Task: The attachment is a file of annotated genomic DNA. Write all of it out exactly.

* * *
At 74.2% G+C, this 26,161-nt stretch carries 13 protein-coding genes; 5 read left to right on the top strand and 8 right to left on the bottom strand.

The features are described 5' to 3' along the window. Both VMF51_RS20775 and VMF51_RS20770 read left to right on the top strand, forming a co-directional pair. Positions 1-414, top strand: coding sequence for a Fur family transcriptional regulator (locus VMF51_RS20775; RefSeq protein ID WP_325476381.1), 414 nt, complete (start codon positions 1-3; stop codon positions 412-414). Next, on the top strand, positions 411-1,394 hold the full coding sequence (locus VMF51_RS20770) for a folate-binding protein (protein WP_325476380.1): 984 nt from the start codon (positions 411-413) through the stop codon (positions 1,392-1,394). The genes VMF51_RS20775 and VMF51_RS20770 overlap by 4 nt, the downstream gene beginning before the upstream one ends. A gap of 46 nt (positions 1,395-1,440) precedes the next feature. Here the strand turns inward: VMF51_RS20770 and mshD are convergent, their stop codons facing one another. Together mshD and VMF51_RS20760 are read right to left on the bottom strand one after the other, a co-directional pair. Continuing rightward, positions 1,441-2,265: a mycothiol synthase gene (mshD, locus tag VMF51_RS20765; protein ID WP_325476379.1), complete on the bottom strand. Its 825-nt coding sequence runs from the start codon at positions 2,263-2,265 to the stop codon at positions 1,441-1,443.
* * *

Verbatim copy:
At 74.2% G+C, this 26,161-nt stretch carries 13 protein-coding genes; 5 read left to right on the top strand and 8 right to left on the bottom strand.

The features are described 5' to 3' along the window. Both VMF51_RS20775 and VMF51_RS20770 read left to right on the top strand, forming a co-directional pair. Positions 1-414, top strand: coding sequence for a Fur family transcriptional regulator (locus VMF51_RS20775; RefSeq protein ID WP_325476381.1), 414 nt, complete (start codon positions 1-3; stop codon positions 412-414). Next, on the top strand, positions 411-1,394 hold the full coding sequence (locus VMF51_RS20770) for a folate-binding protein (protein WP_325476380.1): 984 nt from the start codon (positions 411-413) through the stop codon (positions 1,392-1,394). The genes VMF51_RS20775 and VMF51_RS20770 overlap by 4 nt, the downstream gene beginning before the upstream one ends. A gap of 46 nt (positions 1,395-1,440) precedes the next feature. Here the strand turns inward: VMF51_RS20770 and mshD are convergent, their stop codons facing one another. Together mshD and VMF51_RS20760 are read right to left on the bottom strand one after the other, a co-directional pair. Continuing rightward, positions 1,441-2,265: a mycothiol synthase gene (mshD, locus tag VMF51_RS20765; protein ID WP_325476379.1), complete on the bottom strand. Its 825-nt coding sequence runs from the start codon at positions 2,263-2,265 to the stop codon at positions 1,441-1,443.